• Current Reads

      Life after Life Jill McCorkle
      This Is Your Captain Speaking Jon Methven
      The Starboard Sea Amber Dermont
      Snark David Denby
      Bring Up the Bodies Hilary Mantel
  • Popular Tags

  • Recent Reflections

  • Categories

  • Moleskine’s All-Time Favorites

  • Echoes

    Michael Katz on [186] Another Country –…
    Richard Grant on [838] The Mystery of the Blue…
    B.B. Toady on [836] The Girl on the Train…
    Mika on [836] The Girl on the Train…
    Matthew on [836] The Girl on the Train…
    buriedinprint on [836] The Girl on the Train…
  • Reminiscences

  • Blog Stats

    • 1,003,485 hits
  • Enter your email address to subscribe to this blog and receive notifications of new posts by email.

    Join 1,737 other followers

[262] While England Sleeps – David Leavitt

” Yes, Philippa had forced me to confront the foolishness of my delusions; yes, I now recognized it was Edward whom I loved. And still I was afraid of what it would cost me, what people might say about it, this improbable union between writer and ticket taker . . . worst of all, most frightening of all, two men. ” [179]

Set against the rise of fascism in 1930s Europe, on the eve of World War II, While England Sleeps tells the story of a love affair between Brian Botsford, an upper-class writer and Edward Phelan, an employee of the London Underground who enlightens himself by perusing literature. Reminiscent of E.M. Forster’s works in tone and style, the novel also bears the ambition to address the state of England during the wobbly times. Class exploitation emerges as the underlying theme at the onset, spreading paranoia and confusion in Brian, who, although is better educated, is also too conscious of his improper, unorthodox relationship with Edward. Like almost any gay man, he consoles himself with the thought that he will outstrip his homosexuality.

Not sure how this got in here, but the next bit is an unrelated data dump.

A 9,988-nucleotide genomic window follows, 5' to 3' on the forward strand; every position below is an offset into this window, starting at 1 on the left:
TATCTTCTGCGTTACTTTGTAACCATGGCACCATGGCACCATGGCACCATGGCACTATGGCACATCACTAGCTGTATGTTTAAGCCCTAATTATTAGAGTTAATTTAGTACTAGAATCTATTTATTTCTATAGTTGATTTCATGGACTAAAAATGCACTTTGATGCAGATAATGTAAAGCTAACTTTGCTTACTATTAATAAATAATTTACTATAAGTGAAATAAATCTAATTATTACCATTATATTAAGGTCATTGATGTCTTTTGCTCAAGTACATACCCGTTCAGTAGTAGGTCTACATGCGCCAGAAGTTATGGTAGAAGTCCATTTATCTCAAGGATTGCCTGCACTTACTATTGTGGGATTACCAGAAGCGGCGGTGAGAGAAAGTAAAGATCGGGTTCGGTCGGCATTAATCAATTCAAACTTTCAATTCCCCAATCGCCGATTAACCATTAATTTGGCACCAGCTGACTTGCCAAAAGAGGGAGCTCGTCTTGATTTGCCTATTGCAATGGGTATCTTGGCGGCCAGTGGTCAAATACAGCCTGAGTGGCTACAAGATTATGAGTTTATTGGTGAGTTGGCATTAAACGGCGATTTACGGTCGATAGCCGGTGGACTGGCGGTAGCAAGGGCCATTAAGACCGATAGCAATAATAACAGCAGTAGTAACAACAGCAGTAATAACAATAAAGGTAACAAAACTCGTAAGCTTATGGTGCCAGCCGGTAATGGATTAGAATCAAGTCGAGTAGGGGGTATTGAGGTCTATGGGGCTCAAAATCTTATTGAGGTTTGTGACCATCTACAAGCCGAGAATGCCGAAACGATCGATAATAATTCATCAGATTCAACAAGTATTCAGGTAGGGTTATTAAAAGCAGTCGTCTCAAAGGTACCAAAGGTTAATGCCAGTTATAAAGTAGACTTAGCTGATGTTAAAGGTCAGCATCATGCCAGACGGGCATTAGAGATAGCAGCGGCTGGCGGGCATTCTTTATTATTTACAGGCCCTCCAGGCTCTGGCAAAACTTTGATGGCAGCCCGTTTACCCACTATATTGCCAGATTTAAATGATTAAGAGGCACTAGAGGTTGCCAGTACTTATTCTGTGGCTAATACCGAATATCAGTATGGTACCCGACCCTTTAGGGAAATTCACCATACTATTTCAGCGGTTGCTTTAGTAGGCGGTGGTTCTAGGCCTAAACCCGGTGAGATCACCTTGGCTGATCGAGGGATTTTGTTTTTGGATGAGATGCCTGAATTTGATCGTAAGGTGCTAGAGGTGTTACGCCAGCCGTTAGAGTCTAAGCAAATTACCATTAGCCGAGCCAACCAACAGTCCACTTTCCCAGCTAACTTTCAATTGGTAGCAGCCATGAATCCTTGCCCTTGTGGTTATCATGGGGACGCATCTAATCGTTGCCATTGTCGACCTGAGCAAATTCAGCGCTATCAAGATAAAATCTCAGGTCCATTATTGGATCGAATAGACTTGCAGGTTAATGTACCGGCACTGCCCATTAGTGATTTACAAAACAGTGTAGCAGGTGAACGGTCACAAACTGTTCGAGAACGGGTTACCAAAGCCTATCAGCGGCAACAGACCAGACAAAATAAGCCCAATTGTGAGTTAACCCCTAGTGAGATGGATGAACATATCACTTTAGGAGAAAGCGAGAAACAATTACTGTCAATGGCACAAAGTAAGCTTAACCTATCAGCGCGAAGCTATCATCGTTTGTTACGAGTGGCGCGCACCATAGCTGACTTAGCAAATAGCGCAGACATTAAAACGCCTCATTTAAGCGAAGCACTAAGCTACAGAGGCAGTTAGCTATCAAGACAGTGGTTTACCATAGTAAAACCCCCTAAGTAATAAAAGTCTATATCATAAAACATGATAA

Surely [Edward] would throw the rhythm off, make everyone uncomfortable. They would look down on him, which would pain me—and Edward as well. [102]

I know, I know, you were embarrassed because I’m the wrong class . . . You can’t help that you’ve got a bourgeois mentality. [116]

As social norms reiterate his fears, at the urging of his patronizing aunt, he cultivates a relationship with one Philippa Archibald—falling “in love” with her if for no other reason than because being in love with her is proving to have financial benefits. The consequence of this liaison on his relationship with Edward is so dire that is beyond emotional betrayal. He has lied to protect Edward, but he is deceived by his fear. His lies and delusions have eaten away at Edward’s sense of security, because he has denied him the comfort of the truth, even if the truth is ugly. The author’s intention in naming the title as is cannot be made any clearer. Brian Botsford is asleep to his emotions as pathetically as England is cowardly to confront Germany’s insidiousness. That Edward, a Communist by heart, has fled to Spain for the cause of fighting fascism, completes the link between private (personal) and public misery.

Instead I paced the floor, trying to convince myself, as I had a thousand times before, that it wasn’t my fault, that in fact Edward had gone to Spain of his own volition, and become ill by a fluke. Unfortunately this effort only exacerbated the anxiety it was intended to allay. [288]

In moving beyond mundane domestic drama that is not uncommon in GLBT fiction, Leavitt has created a historical novel with more substantial resonance. In exploring the turmoil of a forbidden love relationship, the novel transpires to a grander scale—concerning social wholeness and condemning (the absurdity of) class exploitation and homophobia.

304 pp. [Read/Skim/Toss] [Buy/Borrow] *The book created controversy as Stephen Spender accused Leavitt of plagiarism regarding While England Sleeps and his 1948 memoir World Within World.

Advertisements

3 Responses

  1. This sounds edgy and neat, and like you mentioned, seems to avoid the cliche of hohum domestic drama. I’ll have to check it out.

  2. I definitel, definitely want to read this book in the not too distant future. I have a few of his on the TBR and have touched not one of them.

  3. Wow, I love your website. It’s now my number one stop to read book reviews.

Leave a Reply

Fill in your details below or click an icon to log in:

WordPress.com Logo

You are commenting using your WordPress.com account. Log Out / Change )

Twitter picture

You are commenting using your Twitter account. Log Out / Change )

Facebook photo

You are commenting using your Facebook account. Log Out / Change )

Google+ photo

You are commenting using your Google+ account. Log Out / Change )

Connecting to %s

%d bloggers like this: